Microorganisms such as viruses just don’t take a holiday. On Saturday morning November 7, Sierra Leone’s Ebola outbreak was finally declared over. In order to declare an outbreak over, the geographic area has to go through 2 incubation periods without a new case arrising. In the case of Ebola, the incubation period (this is the time from an exposure to a disease-causing agent and when symptoms first appear.) is between 1 and 21 days. Hence, Sierra Leone successfully completed 42 days without a new case. As the world anxiously waited for the declaration that Sierra Leone’s Ebola epidemic was over, we are just beginning our own epidemic, of sorts, of the most deadly of all airborne and upper-respiratory infections, but its not something as exotic as Ebola. It’s Influenza. The one predictable thing we can say about the flu virus is that it is unpredictable. It is in the Northern hemisphere that we expect a seasonal flu season from October to the end of March. That’s 6 months of flu season! The Southern hemisphere experiences flu season also- during their hottest and most humid months. Peculiar, isn’t it? Research is ongoing as to why we experience the flu during the cold months, and other parts of the world experience the exact opposite. Our season has just begun. Let’s get our facts straight about flu, how to prevent it, and how to mitigate it.Read More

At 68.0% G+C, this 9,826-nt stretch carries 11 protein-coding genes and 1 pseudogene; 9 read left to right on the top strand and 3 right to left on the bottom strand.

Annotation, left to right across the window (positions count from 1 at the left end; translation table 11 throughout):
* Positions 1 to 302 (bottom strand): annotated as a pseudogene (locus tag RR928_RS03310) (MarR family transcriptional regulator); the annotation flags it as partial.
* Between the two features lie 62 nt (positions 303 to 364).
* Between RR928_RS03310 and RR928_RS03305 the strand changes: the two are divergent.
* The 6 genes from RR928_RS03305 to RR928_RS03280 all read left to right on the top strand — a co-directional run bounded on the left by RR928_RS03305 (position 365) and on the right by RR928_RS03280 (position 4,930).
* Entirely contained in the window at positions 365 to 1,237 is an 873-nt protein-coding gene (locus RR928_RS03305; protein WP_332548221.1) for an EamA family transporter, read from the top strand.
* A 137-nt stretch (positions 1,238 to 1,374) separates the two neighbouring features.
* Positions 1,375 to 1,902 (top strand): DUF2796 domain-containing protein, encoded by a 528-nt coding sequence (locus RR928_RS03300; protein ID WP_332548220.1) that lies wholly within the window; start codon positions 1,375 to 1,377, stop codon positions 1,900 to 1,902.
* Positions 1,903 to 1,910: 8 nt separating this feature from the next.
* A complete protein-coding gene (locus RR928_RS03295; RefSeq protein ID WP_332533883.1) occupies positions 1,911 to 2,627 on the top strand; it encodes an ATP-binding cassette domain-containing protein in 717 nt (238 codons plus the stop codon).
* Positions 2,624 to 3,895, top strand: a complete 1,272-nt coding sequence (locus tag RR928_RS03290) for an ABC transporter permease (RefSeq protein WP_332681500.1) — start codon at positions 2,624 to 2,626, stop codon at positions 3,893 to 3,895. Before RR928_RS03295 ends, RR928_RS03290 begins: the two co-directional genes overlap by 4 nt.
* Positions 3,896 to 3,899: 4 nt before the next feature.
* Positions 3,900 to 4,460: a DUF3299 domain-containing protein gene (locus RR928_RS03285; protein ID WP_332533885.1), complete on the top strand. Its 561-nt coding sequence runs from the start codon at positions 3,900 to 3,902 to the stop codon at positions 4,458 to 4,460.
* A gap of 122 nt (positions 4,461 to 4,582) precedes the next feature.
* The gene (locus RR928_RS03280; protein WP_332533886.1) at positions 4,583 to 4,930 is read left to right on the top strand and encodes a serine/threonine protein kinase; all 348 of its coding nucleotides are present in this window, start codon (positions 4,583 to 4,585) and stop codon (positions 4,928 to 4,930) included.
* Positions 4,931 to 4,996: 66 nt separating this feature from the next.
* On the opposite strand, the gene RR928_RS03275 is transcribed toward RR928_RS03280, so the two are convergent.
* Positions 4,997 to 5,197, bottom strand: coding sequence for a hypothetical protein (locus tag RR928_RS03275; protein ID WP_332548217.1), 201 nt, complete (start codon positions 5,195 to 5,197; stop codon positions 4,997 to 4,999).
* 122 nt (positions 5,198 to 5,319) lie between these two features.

Hand Hygiene, Infection Prevention and Food Safety Blog
If you run a successful foodservice operation that doesn’t automatically qualify you to do off-site work. Be sure to take your food safety program with you, including your hand hygiene program.Read More
Flu season is upon us once again. You may be sitting and wondering if and when you'll be affected...or infected. It's a virus that is so easy to contract from your family, co-workers, surfaces and even by sneezes and coughing, so it's best to be prepared. While the CDC recommends always getting an annual flu shot for best prevention, there are additional ways to get yourself "flu season ready". Here are 5 simple things you can do avoid getting the flu AND prevent the spread of the flu to others:
Even if hand hygiene may be considered as part of a more globally integrated approach to infection control, total absence of hygiene or suboptimal hand hygiene behaviour has always been a significant contributor to the spread of infectious diseases. We know that now but it has not always been the case. Education plays an important role as it is the “eye-opener” that we, human beings, need to realize how important it is to wash and sanitize our hands many times a day. A proof of that is that low socioeconomic status is generally recognized to be associated with low hand washing hygiene behaviour.
Hospital-acquired infections (HAIs) are at the forefront of healthcare conversation and have a direct impact on hospitals’ bottom line. And no wonder – HAIs are one of the leading causes of deaths in the U.S., the fourth leading cause of death in Canada, and cost the industry billions of dollars a year.Read More